Why Organizations need to Communicate Effectively During Crises

Many people think that corporate communication is all about glitzy press conferences in plush hotels and the hosting as well as the wining and dining of media personnel and associated stakeholders.

However, there is more to corporate communications than coming up with glossy annual reports or pithy press releases. For instance, the real mettle of the corporate communications team is tested whenever organizations face crises and the way in which the well oiled machinery of the corporate communications department or function responds to urgent need for communications often determines how well the press and the public as well as governmental agencies perceive the organizationís efforts in mitigating the crisis and the steps taken to address the crisis.

Let us take an example here. Say a prominent multinational or transnational organization has been found violating the land use or the water use agreements it has with the local and the national authorities.

Imagine how the media reacts once the scandal or the crisis breaks out and place yourself in the shoes of the organization when confronted by angry members of the public and the other stakeholders.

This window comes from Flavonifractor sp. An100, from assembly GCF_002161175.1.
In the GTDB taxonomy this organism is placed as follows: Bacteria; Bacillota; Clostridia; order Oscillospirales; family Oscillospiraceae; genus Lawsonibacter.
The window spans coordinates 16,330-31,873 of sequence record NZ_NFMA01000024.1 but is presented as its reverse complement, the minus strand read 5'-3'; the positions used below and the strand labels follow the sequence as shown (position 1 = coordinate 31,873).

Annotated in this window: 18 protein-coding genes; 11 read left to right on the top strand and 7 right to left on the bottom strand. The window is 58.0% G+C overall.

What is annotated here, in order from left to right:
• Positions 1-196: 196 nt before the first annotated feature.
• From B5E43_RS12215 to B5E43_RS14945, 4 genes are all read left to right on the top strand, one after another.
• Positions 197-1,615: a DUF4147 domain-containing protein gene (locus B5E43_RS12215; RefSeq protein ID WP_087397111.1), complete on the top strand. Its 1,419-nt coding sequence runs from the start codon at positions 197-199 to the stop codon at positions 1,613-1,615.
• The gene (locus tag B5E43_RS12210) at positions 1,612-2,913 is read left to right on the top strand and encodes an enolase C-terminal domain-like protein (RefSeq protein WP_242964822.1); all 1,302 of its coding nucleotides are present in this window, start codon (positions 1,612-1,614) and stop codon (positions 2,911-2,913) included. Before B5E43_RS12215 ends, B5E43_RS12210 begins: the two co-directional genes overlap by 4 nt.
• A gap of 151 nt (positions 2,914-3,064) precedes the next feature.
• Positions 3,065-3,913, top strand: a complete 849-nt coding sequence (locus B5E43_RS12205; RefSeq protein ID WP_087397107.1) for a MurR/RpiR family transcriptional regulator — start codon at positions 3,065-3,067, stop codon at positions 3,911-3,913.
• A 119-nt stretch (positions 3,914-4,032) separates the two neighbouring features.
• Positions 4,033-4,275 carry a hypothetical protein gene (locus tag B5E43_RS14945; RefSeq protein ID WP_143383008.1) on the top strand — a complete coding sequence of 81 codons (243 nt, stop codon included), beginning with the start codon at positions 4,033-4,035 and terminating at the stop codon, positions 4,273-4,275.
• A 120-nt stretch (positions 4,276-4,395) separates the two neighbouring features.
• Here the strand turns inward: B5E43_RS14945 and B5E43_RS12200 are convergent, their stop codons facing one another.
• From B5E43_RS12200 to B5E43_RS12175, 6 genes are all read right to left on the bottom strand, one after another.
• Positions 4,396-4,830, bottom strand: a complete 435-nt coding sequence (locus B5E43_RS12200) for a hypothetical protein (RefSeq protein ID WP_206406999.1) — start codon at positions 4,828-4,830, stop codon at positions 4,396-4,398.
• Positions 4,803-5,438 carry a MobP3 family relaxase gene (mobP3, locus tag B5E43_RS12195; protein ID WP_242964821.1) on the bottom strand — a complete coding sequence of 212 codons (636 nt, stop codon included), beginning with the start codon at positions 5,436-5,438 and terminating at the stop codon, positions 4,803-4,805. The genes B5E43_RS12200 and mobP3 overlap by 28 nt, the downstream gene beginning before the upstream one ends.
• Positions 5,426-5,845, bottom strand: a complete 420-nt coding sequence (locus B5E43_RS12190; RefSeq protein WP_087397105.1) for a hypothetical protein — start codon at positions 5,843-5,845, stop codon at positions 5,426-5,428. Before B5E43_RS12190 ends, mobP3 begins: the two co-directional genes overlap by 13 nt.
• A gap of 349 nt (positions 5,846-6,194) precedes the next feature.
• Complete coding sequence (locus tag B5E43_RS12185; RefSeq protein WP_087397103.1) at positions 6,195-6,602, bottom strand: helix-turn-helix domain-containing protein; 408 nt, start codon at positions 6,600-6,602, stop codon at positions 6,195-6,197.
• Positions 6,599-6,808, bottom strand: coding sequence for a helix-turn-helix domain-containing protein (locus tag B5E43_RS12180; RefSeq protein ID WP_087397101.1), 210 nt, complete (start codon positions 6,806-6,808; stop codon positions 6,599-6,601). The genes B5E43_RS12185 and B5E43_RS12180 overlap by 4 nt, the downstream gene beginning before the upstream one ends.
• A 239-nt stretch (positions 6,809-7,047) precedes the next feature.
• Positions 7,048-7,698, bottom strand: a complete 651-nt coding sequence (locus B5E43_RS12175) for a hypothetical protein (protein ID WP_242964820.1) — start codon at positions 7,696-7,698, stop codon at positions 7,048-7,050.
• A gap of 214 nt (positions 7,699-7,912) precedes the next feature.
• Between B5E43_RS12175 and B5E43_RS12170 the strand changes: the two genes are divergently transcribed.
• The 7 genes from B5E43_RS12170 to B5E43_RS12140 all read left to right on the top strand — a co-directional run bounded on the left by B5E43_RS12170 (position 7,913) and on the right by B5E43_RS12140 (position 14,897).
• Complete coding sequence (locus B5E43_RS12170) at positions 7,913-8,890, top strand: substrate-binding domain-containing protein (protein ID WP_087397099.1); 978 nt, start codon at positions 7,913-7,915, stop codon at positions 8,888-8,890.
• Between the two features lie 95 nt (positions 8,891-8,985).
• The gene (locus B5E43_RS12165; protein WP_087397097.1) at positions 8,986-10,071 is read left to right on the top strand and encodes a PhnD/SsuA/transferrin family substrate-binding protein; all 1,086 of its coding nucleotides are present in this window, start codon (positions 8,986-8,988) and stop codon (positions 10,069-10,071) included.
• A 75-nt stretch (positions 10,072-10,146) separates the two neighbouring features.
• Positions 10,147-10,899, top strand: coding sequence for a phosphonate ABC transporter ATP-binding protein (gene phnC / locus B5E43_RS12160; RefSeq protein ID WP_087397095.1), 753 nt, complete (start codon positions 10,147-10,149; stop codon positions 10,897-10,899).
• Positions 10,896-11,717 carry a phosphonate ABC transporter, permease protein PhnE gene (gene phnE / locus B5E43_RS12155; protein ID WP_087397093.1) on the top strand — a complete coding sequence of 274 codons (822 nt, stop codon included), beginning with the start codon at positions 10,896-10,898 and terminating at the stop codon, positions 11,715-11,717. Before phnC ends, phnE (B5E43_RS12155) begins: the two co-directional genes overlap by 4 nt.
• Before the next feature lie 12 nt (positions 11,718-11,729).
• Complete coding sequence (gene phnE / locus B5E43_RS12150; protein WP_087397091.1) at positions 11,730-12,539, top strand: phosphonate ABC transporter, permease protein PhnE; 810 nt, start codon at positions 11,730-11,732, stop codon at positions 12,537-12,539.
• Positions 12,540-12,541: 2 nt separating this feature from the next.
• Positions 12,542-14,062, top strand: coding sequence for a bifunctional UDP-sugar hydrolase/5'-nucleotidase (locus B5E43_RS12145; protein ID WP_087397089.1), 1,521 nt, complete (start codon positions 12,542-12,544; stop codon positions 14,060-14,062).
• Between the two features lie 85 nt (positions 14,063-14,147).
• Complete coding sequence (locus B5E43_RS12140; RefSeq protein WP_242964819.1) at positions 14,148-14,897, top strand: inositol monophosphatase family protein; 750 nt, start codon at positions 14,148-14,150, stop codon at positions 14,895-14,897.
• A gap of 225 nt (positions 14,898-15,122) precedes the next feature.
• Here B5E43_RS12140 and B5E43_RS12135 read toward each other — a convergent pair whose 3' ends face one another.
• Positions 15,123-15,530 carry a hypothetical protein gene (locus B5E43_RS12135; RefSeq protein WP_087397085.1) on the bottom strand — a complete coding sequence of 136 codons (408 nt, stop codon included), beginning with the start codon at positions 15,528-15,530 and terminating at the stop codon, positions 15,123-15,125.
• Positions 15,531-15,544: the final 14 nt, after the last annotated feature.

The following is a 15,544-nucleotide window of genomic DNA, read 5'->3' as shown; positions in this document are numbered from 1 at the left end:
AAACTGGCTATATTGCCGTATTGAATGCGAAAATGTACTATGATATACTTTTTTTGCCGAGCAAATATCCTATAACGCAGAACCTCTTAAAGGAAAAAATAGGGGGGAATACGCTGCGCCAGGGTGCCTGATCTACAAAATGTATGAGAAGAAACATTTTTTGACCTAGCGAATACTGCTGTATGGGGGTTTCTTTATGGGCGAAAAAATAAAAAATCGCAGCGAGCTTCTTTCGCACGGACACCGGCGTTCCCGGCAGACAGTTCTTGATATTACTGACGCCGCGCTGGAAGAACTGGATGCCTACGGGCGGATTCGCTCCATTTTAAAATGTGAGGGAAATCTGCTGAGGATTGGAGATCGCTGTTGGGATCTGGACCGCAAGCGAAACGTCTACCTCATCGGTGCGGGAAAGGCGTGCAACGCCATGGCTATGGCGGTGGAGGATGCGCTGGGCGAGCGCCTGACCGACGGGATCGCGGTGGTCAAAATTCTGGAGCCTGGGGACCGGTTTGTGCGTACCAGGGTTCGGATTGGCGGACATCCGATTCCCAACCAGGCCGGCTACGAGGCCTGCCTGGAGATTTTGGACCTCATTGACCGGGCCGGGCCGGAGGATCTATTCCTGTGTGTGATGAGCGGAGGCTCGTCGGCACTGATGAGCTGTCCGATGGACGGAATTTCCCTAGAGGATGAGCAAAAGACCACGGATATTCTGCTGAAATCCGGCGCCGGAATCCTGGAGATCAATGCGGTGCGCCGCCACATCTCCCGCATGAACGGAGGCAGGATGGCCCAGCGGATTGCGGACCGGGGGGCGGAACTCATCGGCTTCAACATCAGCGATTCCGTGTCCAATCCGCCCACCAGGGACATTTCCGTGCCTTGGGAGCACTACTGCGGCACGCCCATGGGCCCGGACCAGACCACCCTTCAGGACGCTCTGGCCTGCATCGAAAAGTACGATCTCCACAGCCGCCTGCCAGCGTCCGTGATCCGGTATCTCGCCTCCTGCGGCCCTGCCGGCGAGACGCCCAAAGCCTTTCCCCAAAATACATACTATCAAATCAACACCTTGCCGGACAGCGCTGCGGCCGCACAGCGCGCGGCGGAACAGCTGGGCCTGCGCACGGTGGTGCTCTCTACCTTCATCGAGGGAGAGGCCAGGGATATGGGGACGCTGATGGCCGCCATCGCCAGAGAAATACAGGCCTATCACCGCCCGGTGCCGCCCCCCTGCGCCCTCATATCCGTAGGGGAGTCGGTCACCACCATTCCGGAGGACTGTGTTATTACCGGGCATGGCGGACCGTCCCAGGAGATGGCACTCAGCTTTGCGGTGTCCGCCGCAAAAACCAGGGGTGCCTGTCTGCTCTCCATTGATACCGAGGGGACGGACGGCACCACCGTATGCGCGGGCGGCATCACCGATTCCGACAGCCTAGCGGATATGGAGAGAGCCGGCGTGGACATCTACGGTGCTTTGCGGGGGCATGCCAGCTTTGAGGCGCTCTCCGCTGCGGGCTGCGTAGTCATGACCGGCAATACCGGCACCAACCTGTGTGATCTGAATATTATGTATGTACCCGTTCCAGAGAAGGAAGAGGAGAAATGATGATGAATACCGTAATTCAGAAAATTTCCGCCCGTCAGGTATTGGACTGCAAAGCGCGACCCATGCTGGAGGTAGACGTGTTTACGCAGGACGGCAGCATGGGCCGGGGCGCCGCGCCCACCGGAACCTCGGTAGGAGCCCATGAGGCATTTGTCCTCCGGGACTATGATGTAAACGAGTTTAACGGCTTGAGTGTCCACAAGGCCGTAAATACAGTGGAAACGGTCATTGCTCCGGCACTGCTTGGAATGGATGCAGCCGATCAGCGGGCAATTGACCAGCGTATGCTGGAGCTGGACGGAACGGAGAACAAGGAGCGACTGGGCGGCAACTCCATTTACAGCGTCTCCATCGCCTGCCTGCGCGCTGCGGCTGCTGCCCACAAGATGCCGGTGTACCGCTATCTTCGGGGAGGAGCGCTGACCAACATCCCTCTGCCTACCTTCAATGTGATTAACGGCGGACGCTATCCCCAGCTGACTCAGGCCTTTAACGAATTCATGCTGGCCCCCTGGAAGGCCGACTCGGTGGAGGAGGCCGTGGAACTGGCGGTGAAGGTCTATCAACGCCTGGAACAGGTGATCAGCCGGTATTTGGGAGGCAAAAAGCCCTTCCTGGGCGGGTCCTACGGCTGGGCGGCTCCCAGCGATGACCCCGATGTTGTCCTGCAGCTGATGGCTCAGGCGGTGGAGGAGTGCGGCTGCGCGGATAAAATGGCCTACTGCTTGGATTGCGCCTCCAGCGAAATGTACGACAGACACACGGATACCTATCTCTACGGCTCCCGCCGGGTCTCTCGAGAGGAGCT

In this scenario, the most important aspect is the speed as well as the credibility of the response. In other words, the organization has to first assess where it stands and then come up with a credible and authoritative response immediately so as to avoid “stoking the fires” of the simmering issue.

This has been the case with many organizations such as the TATA group and the American cola giants when they faced allegations of violating the land use and the water usage agreements that they had with the local and the national stakeholders.

In both these cases, the response was very credible and authoritative and pointed to the steps that the respective organization had taken to mitigate the crisis as well as the need for all stakeholders to be patient and not to resort to scaremongering and a “trial by the media”.

The last phrase is very crucial since, in these days of 24/7 breaking news culture, it is often the case that the media in search of the next sensational news does not bother to fact check or even reach out to the relevant stakeholders and instead airs the content as it is.

This is where the corporate communications team in organizations can come into the picture as the senior members of the team must firs ensure that they talk to the organizational leadership, ascertain what needs to be done, draft a response that accurately represents their stance on the issue and then release the statement to the media.

Of course, as we shall discuss subsequently, this is not as simple as it sounds since it entails coordinating with various stakeholders within the organization as well as outside or external agencies such as the media houses and the governmental authorities before a statement can be issued.